Here we go again. Much like Pray To Stay Dead, the first selection in Creeping Hemlock Press’s zombie ebook “Print Is Dead” series, World In Red will make you realize that there’s still some great, original ideas to be squeezed out of the genre that Romero built. Every time you think you’re out…
You couldn’t find two more different books either. While both deal with a zombie apocalypse and both feature disturbing scenes far beyond what you’re likely to find in mainstream press, World In Red is a much more personal story. Two of them, in fact.
Before things go to hell we’re introduced to one Bohdin Robichaux. This strangely-named man is on a last-minute flight back home to New Orleans, trying to race home to get to his wife before she gives birth to their second son.
He’s not going to make it.
Right before the plane touches down the pilot gives them distressing news. Homeland Security has shut down the airport due to an outbreak of some sort, and all flight have been grounded. Folks with connecting flights grumble but Bohdin is just happy he made it in time before the shutdown. As they pour out of the airplane they enter a mass of disgruntled people who are becoming increasingly mad at the airport staff and security for the lack of information. The crowd soon turns its attention to the news reports on tv and see- you guessed it, the dead coming back to life and eating people. There’s a mad mob of a people and a near-riot when cops try to prevent anyone from leaving the airport, but Bohdin manages to escape out of a smashed door after shots are fired and the crowd panics. Scrambling to find his friend Maurice who’s supposed to pick him up (and who he smartly texted while everyone else’s cell phones were tied up) Bohdin finally spots Maurice yelling and waving by his car. Bohdin runs over and stops when he realizes that his best friend has a pistol in hand and is absolutely covered in blood, accompanied by a woman- not his wife- that’s holding a baby. When Bohdin realizes what happened he doesn’t take it well, and things just get worse from there.
Actually, that’s one helluva understatement. Things don’t get worse, they keep getting worse, and worse, and worse… and then even worse, till your mouth is open in shock and you’re pleading with the sadistic author (John Sebastian Gorumba) to just leave his characters be. You’ll really wonder what they possibly did to him to be treated this badly. I hate to draw comparisons to Cormac McCarthy’s modern classic (never fair to compare anyone to Cormac, really) but this is probably the most relentlessly bleak book I’ve read since The Road.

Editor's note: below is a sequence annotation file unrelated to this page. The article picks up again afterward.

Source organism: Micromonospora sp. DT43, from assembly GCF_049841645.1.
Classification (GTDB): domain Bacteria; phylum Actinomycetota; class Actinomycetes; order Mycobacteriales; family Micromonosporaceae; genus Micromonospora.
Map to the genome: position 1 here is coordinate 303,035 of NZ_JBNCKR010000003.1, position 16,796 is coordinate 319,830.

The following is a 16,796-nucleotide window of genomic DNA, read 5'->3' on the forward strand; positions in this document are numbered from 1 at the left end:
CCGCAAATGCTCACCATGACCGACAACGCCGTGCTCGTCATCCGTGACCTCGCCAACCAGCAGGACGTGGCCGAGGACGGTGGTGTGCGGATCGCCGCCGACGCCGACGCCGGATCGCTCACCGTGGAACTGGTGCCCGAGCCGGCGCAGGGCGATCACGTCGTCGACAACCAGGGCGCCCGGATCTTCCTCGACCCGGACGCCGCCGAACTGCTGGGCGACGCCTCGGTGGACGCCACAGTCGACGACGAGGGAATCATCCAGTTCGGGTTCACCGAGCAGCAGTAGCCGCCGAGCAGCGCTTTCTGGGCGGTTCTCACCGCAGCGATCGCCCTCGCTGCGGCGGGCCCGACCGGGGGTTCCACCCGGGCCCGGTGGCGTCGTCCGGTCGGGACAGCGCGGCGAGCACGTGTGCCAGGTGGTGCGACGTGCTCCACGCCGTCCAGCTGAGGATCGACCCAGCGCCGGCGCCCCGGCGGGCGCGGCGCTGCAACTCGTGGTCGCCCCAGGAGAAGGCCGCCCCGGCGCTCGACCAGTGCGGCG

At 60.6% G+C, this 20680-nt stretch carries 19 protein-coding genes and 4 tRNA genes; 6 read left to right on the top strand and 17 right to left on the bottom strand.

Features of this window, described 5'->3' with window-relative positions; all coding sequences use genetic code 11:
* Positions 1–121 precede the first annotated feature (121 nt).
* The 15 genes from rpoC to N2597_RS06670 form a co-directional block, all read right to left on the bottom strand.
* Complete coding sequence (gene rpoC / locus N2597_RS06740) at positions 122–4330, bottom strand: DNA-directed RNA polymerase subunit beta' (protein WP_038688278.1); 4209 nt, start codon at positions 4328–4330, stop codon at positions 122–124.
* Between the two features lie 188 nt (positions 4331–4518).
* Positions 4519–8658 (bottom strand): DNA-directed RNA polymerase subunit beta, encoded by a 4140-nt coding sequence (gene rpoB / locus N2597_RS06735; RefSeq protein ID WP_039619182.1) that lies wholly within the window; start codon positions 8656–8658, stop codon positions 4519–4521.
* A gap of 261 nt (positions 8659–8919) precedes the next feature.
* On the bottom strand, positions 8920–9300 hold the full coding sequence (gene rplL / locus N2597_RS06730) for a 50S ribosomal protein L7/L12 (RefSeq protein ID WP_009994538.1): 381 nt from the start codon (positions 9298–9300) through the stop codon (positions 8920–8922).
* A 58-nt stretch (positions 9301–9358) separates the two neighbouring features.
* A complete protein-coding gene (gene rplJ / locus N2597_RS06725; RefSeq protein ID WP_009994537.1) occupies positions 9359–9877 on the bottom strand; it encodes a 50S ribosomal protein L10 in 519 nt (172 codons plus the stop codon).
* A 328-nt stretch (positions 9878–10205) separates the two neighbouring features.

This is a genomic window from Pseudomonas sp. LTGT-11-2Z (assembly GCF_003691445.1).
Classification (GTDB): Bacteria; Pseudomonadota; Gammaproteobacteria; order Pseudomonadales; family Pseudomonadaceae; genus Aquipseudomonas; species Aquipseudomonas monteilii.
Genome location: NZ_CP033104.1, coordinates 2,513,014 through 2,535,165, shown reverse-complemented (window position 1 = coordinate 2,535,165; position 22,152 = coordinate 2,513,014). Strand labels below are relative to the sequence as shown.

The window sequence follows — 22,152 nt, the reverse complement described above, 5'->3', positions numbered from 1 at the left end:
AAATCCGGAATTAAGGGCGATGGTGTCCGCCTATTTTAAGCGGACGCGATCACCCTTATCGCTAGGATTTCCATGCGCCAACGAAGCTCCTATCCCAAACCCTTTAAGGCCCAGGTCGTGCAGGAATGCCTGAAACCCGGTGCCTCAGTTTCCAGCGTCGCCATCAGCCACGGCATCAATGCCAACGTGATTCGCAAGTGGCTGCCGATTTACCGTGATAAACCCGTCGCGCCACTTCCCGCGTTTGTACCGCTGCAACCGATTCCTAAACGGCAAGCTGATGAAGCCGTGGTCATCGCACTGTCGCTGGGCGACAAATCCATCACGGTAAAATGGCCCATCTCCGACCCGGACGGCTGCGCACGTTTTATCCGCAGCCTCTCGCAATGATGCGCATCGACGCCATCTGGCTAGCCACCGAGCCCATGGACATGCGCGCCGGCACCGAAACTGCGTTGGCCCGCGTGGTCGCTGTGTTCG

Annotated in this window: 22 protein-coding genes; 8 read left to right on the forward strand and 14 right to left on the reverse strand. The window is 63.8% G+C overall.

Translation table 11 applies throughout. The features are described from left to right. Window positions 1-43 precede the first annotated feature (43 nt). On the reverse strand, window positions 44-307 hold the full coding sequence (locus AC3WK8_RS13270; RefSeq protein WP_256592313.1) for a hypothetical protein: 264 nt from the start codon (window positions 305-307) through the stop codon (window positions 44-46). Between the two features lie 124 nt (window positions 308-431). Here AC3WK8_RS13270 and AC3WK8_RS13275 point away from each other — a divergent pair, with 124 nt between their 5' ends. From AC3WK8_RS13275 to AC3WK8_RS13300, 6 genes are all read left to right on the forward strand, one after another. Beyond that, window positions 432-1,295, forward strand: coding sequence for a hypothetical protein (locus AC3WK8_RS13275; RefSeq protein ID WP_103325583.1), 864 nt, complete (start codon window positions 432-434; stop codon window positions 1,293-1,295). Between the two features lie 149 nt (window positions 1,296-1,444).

Over the next few chapters you’ll find out what Maurice went through to get to the airport and then follow the survivors as they try to figure out where to head and what to do when they get there. You just have no idea what these people are in for.
As for the zombies, they’ve got their own little twist. It’s hard to tell the living from the dead, except for the fact that dead ones spit up black bile before rising. This is because relatively intact zombies keep a decent bit of intelligence and speed, and some can even talk, when they’re not running people down. Corpses that have been shot in the head or really damaged behave much more like the Of the Deadzombies we’re all used to, slow and stupid and dangerous in packs. Fast, slow, this book’s got something for everyone.
I’d also just like to add that as a relatively new father, this book played me like a fucking puppet. I’m not sure if Gorumba has a kid but he certainly knows exactly what parents go through from the hospital on, all the little things they worry about and have to deal with. The book takes that little nervous feeling of “Am I doing the right thing?” and the wondrous feeling of “Holy shit, this is MY kid! I must keep it alive!” and pushes it to a whole other intensity thanks to its setting. There are many, many chapters here that people will find hard to get through, parents especially.
All that said, sometimes I felt that the relentless pace actually hurts the story. Maurice has a completely separate arc from Bohdin that’s equally horrific in whole other ways that I won’t spoil for you, but the way things just keeps piling up on top of these two characters almost threaten to make it comical, and some of the stuff is a little hard to swallow… no pun intended. There comes a point when you’re past being shocked and horrified and just want to see it over with, or at least for the story to hit a different note, but it’ll keep plucking along for quite a while.
But along with Pray to Stay Dead (which I reviewed here) this is yet another novel from a first-time writer that Creeping Hemlock has completely impressed me with. I’m as tired of zombies as anyone and I’ve opened each of these books with a bit of trepidation before getting completely sucked in. Kudos to them for keeping the genre alive (uh).
World In Red is available both as a five buck ebook (for Kindle and Nook) and a 15 buck paperback, those things you used to read that are made out of trees. You can read a 100-page preview of the book right here.